The Pickle Index is a story app by Eli Horowitz and Russell Quinn with art by Ian Huebert:
In a glum nation ruled by a stylish dictator, all citizens are required by law to participate in the Pickle Index, a fermentation-based recipe exchange. From within this network, an incompetent circus attempts an unlikely uprising.
Thrills, chills, spills, & dills!
The writing combines George Saunders-style bureaucratic verbosity with some Tom Robbins absurd flair. You can get it in print, too, but you’d be missing some groundbreaking experiments in using software to tell a story.
When you open the app, it doesn’t present itself as a novel. It presents itself as the Pickle Index from the story. Rather than having a page 1 to start on, there are several different places to dive in: the recipe index, the Q&A section, bulletins from the dystopian administration, an animated map of the story world.
Notification badges—little red circles with numbers in them that people are used to seeing on their email app—keep you from feeling unmoored: There are several places you can go, but you never have to wonder where need to go to take the next step in the story. It’s a smart way to keep readers from getting lost.
The app isn’t just a framing device; it is itself story content. For example, rather than being told by a third-person narrator “Flora’s missives became more and more popular as time wore on,” you see yourself that the share count keeps going up. And when you reach the end of the story, the animated map of the story world shows that for the first time people are traveling between two formerly blockaded areas. That could have been a written epilogue: “Following the downfall of the administration…” But instead the app silently shows it.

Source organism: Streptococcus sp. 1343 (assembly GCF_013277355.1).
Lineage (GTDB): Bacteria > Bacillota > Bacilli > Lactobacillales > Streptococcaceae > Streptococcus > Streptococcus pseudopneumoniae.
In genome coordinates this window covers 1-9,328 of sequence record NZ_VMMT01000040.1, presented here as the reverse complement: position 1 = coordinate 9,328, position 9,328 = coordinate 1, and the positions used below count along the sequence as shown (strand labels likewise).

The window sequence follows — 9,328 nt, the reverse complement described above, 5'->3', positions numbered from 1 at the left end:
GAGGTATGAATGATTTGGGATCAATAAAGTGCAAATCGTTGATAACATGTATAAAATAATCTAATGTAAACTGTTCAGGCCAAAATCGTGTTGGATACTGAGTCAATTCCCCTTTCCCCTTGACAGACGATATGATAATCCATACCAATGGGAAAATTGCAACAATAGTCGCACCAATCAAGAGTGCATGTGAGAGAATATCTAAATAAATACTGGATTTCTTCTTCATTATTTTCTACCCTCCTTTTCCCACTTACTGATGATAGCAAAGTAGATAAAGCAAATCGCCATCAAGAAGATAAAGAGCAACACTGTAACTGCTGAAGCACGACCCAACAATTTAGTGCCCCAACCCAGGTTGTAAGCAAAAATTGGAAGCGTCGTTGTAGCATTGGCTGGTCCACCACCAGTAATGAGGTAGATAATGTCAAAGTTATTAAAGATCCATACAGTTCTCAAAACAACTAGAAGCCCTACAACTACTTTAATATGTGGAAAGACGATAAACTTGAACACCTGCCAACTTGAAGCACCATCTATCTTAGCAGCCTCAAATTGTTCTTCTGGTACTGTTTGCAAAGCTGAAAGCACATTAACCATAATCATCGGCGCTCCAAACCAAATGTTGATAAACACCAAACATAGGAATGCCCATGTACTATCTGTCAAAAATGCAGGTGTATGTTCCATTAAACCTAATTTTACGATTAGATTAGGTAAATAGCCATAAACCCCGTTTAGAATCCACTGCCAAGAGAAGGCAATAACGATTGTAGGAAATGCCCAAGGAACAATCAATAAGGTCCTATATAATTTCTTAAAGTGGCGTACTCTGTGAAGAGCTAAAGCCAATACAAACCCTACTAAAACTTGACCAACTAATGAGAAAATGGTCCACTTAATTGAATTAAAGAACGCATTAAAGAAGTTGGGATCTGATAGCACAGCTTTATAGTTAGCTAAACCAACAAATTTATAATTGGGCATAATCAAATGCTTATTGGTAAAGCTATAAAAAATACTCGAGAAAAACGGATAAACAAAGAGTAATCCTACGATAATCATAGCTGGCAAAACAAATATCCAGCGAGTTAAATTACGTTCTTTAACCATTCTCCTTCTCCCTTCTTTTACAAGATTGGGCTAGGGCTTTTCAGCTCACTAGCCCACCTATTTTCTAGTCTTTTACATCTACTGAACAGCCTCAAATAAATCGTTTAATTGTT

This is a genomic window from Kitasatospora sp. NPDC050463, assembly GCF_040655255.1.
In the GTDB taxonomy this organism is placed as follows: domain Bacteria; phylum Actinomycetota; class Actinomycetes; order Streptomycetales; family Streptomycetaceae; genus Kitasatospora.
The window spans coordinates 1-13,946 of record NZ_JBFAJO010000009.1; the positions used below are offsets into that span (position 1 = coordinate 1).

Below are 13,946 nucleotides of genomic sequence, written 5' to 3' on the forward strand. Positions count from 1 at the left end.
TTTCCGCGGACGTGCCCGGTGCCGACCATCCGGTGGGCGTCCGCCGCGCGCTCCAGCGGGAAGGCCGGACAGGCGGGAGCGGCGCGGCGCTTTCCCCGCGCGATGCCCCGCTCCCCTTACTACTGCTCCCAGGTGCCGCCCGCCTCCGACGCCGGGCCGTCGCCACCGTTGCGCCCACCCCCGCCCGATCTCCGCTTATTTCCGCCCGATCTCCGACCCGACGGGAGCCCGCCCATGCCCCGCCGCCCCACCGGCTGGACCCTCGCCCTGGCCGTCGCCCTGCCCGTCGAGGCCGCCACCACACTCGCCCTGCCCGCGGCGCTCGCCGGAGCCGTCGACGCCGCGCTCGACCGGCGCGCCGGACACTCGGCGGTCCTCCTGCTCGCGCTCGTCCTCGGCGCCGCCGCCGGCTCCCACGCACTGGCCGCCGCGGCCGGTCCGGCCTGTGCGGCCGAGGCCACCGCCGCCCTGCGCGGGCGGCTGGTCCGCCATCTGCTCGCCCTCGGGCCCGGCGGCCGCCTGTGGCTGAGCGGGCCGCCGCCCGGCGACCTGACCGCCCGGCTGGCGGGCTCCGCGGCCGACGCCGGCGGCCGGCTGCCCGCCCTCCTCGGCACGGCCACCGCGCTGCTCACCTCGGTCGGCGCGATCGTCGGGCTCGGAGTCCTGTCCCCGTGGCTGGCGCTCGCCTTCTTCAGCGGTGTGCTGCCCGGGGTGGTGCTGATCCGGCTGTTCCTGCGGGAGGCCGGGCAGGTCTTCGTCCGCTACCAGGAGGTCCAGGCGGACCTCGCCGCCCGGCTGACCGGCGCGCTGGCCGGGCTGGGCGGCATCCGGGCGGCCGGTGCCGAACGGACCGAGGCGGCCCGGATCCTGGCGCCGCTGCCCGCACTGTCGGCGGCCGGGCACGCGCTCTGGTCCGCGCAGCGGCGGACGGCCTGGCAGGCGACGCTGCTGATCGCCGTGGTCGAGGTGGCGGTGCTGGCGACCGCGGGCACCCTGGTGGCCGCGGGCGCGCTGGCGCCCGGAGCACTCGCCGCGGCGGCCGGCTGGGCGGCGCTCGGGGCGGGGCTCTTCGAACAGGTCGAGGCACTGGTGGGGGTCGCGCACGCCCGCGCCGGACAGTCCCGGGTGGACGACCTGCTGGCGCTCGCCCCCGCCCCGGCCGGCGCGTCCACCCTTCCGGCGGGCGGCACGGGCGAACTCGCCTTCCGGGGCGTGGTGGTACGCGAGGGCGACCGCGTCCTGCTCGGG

The app makes playful use of its platform in other ways too: You can shake your phone or iPad to make certain things go faster, and there are title treatments that transform as you tilt your device. One thing I’m ambivalent about: It forces you to read the story over at least ten days—once you finish a section, you have to wait until the next day for a notification to alert you that the next section is available. This makes sense: The app is supposed to be the app from the story, which sends daily bulletins. But as a reader with a tight schedule it’s frustrating to have the time and desire to read something and be prevented, especially if you know you’re not going to have time the next day. I understand the desire on the part of the authors to immerse people in the story world by making story time line up with reading time, and the appeal of having an excuse to send notifications as another way to use the platform, but I think a useful rule of thumb would be “Don’t prevent people from reading your story.”
I’m a couple years late to this party: The Pickle Index was published in late 2015, and right after it came out there was a fascinating back-and-forth among Eli Horowitz, Russell Quinn, Robin Sloan, and Craig Mod. Required reading if you’re interested in this stuff.